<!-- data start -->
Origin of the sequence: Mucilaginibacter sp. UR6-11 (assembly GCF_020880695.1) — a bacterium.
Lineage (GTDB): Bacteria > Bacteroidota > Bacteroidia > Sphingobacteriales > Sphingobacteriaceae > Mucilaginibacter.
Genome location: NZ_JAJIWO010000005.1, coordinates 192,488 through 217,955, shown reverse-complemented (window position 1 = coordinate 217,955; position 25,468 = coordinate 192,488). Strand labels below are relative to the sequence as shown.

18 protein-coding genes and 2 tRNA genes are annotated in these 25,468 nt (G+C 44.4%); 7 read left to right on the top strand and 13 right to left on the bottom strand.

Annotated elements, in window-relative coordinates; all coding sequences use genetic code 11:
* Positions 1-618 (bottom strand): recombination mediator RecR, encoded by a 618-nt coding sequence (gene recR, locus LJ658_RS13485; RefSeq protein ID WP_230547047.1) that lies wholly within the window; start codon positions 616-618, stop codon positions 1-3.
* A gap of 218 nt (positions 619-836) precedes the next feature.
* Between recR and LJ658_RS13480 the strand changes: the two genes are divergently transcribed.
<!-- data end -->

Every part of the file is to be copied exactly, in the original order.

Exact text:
Origin of the sequence: Mucilaginibacter sp. UR6-11 (assembly GCF_020880695.1) — a bacterium.
Lineage (GTDB): Bacteria > Bacteroidota > Bacteroidia > Sphingobacteriales > Sphingobacteriaceae > Mucilaginibacter.
Genome location: NZ_JAJIWO010000005.1, coordinates 192,488 through 217,955, shown reverse-complemented (window position 1 = coordinate 217,955; position 25,468 = coordinate 192,488). Strand labels below are relative to the sequence as shown.

18 protein-coding genes and 2 tRNA genes are annotated in these 25,468 nt (G+C 44.4%); 7 read left to right on the top strand and 13 right to left on the bottom strand.

Annotated elements, in window-relative coordinates; all coding sequences use genetic code 11:
* Positions 1-618 (bottom strand): recombination mediator RecR, encoded by a 618-nt coding sequence (gene recR, locus LJ658_RS13485; RefSeq protein ID WP_230547047.1) that lies wholly within the window; start codon positions 616-618, stop codon positions 1-3.
* A gap of 218 nt (positions 619-836) precedes the next feature.
* Between recR and LJ658_RS13480 the strand changes: the two genes are divergently transcribed.